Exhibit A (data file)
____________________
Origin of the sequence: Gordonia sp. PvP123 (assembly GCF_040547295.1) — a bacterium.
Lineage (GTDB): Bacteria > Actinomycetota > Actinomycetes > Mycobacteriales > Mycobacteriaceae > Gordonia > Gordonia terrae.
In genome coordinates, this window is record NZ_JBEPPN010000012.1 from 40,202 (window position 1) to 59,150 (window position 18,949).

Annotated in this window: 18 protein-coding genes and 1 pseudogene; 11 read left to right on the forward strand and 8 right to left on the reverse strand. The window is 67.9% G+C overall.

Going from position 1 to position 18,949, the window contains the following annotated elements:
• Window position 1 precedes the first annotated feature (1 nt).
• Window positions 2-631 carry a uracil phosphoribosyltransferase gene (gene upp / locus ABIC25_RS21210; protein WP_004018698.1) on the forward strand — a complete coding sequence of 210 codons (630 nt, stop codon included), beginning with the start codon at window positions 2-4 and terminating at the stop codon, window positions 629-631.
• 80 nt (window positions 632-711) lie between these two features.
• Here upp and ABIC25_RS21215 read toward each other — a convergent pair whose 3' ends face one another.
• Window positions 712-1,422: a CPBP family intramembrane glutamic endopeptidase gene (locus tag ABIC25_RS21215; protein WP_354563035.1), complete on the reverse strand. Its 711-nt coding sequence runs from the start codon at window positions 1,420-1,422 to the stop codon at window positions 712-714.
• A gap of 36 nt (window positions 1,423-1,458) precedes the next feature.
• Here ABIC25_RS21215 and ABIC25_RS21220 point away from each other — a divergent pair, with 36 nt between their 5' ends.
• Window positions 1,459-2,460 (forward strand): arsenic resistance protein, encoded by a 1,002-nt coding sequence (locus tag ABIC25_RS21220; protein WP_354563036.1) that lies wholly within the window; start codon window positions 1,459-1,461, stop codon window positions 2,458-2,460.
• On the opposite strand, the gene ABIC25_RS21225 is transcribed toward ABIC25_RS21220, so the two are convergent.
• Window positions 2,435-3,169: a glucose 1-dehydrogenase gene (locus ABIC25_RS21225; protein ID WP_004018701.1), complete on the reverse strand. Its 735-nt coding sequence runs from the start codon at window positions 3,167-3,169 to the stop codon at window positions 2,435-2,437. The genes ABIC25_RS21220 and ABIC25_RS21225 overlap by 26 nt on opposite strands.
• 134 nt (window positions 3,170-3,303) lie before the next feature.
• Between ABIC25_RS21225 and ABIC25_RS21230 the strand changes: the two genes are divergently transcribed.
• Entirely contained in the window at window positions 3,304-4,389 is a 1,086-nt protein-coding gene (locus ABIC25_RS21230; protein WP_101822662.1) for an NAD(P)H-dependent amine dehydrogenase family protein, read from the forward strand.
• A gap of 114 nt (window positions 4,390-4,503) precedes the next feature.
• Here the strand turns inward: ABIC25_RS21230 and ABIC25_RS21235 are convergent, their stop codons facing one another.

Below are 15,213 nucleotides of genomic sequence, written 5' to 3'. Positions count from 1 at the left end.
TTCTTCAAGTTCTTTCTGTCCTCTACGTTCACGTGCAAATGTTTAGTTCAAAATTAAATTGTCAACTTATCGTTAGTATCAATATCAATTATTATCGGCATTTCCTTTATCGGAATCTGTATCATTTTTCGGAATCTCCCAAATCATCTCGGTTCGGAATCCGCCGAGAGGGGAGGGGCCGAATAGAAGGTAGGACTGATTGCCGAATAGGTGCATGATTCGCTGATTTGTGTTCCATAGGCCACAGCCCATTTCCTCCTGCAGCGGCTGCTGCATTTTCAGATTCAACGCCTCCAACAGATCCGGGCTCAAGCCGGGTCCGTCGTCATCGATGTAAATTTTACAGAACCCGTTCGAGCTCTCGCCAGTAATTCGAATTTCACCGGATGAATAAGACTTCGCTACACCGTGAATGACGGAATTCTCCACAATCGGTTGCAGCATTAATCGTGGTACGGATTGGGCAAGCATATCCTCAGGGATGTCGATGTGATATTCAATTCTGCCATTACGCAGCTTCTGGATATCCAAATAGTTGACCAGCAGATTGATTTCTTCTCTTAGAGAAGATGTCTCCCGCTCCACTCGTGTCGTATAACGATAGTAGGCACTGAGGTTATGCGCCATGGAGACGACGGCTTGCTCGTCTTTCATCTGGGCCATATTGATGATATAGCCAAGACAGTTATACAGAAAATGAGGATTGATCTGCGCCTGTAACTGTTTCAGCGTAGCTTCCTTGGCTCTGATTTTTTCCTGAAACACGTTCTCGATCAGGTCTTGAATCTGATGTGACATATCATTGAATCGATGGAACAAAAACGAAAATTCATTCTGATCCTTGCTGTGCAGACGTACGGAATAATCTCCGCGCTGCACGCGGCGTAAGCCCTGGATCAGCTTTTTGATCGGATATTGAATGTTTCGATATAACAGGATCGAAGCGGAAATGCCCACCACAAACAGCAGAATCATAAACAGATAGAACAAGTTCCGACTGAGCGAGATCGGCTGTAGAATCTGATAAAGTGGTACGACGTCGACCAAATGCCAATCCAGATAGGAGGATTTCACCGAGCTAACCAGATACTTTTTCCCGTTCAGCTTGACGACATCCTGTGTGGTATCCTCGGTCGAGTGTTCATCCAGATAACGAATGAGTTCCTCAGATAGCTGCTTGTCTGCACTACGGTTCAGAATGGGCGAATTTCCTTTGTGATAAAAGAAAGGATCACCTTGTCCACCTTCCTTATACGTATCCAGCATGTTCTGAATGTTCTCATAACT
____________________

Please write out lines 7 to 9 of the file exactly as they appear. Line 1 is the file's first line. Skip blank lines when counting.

• Window positions 2-631 carry a uracil phosphoribosyltransferase gene (gene upp / locus ABIC25_RS21210; protein WP_004018698.1) on the forward strand — a complete coding sequence of 210 codons (630 nt, stop codon included), beginning with the start codon at window positions 2-4 and terminating at the stop codon, window positions 629-631.
• 80 nt (window positions 632-711) lie between these two features.
• Here upp and ABIC25_RS21215 read toward each other — a convergent pair whose 3' ends face one another.